RE: Turing vs math

From: Higgo James <>
Date: Mon, 25 Oct 1999 09:59:45 +0100

Kolmogorov complexity specifies the simplest UTM-program combination. Again,
the distinction between machine and program is in our minds, and arises
because we are used to PCs.

> -----Original Message-----
> From: []
> Sent: Monday, October 25, 1999 7:17 AM
> To:
> Cc:
> Subject: Re: Turing vs math
> Russell Standish, <>, writes, regarding the problem
> that different Universal Turing Machines agree on program size only up
> to an additive constant:
> > I must admit I had hoped that the "scale factor" issue had been taken
> > into account. I had hoped to chase this up when I got a chance to
> > borrow Li and Vitanyi from the library (requiring the conjunction of
> > the book actually being returned to the shelf, and me taking some
> > holidays). However, my naive approach to the problem is to assert that
> > every UTM can be specified as a program in a "most basic" UTM, which
> > is in itself is simply a transition table in the most basic
> > architecture.
> It may be that you are right and that it is possible to define a "most
> basic" UTM. However then you are very dependent upon the specific notion
> of a TM as a way to formalize computation. You have a read/write head,
> you have a tape, you have symbols and states. It is really a very
> arbitrary definition of a computer.
> There are other ways to formalize computing: stack machines, register
> machines, cellular automata, even idealized billiard balls bouncing
> around in a giant pinball machine. Each one agrees with the others on
> computational complexity, but again only up to a "scale factor" which
> includes the additive constant.
> In other words, for any two of these universal computing models you can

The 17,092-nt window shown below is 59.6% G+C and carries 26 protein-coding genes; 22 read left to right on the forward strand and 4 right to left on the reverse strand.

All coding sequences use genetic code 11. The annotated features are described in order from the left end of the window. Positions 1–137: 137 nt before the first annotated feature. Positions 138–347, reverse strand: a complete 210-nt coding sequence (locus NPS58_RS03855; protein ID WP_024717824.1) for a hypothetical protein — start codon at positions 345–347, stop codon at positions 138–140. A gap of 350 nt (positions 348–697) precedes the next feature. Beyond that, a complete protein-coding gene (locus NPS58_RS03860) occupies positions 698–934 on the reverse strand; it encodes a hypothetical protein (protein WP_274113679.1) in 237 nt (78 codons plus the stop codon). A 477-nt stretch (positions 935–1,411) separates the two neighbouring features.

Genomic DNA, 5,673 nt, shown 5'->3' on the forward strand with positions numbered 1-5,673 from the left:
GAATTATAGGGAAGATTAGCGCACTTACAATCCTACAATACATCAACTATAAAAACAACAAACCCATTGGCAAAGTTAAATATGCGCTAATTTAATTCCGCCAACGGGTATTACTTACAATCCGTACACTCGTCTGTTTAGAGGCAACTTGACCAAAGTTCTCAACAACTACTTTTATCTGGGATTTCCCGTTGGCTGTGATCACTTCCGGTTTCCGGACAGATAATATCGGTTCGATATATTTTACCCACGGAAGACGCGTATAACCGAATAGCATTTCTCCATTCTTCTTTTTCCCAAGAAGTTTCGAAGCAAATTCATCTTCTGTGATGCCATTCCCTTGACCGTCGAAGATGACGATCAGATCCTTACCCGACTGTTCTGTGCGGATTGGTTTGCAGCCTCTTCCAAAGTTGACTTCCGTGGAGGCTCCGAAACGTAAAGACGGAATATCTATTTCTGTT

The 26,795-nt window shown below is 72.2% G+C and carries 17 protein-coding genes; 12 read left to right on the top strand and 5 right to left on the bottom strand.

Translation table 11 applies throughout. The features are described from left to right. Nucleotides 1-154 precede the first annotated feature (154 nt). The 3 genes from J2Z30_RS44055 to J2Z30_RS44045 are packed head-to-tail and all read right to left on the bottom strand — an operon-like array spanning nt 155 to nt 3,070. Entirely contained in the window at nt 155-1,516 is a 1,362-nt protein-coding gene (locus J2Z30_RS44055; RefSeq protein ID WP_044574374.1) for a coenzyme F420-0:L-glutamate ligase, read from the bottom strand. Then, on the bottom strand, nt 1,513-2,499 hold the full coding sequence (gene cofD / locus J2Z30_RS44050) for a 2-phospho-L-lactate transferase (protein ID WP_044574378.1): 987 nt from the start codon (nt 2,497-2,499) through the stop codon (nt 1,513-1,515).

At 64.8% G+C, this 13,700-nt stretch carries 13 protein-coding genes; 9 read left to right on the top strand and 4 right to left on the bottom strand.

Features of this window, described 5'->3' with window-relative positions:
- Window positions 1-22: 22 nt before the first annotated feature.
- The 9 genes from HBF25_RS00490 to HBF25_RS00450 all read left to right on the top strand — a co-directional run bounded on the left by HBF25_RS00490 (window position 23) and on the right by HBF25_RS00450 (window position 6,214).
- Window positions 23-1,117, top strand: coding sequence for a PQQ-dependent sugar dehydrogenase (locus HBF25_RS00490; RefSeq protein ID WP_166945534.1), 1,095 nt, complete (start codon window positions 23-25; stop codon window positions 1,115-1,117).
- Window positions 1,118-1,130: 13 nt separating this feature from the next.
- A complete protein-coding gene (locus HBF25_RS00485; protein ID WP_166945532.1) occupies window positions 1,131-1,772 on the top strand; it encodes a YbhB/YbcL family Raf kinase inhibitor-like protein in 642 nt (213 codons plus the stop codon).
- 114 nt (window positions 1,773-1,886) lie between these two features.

> define a constant C such that the minimal sizes of programs to output a
> given string agree to within C. The problem is that in theory you can
> find universal computing models which differ by arbitrarily large C.
> Now, it may be that all computational models which seem intuitively simple
> to us will in fact agree with each other to a large extent and have only
> a small C. The question is whether that means that in fact there is an
> objective definition of the "most basic" model of computation, or whether
> this is something of an artifact of our way of looking at the universe.
> We are limited in our perceptions and ideas, and so maybe it is not
> surprising that all the simple computing models we can conceive are
> ultimately quite similar to each other.
> I suspect that it is going to be difficult to identify a subset of all
> computing models which are the "most basic" ones and which can be shown
> to agree on complexity measure within some specific, fixed bound. If we
> could do that it would give a more objective foundation to the concept of
> Kolmogorov complexity (rather than having it be relative to a chosen UTM).
> There would still be some inherent fuzziness, based on the size of
> the bound C, but that would be better than having unlimited fuzziness,
> as I believe is the case in the current theory.
> Hal
Received on Mon Oct 25 1999 - 02:30:59 PDT

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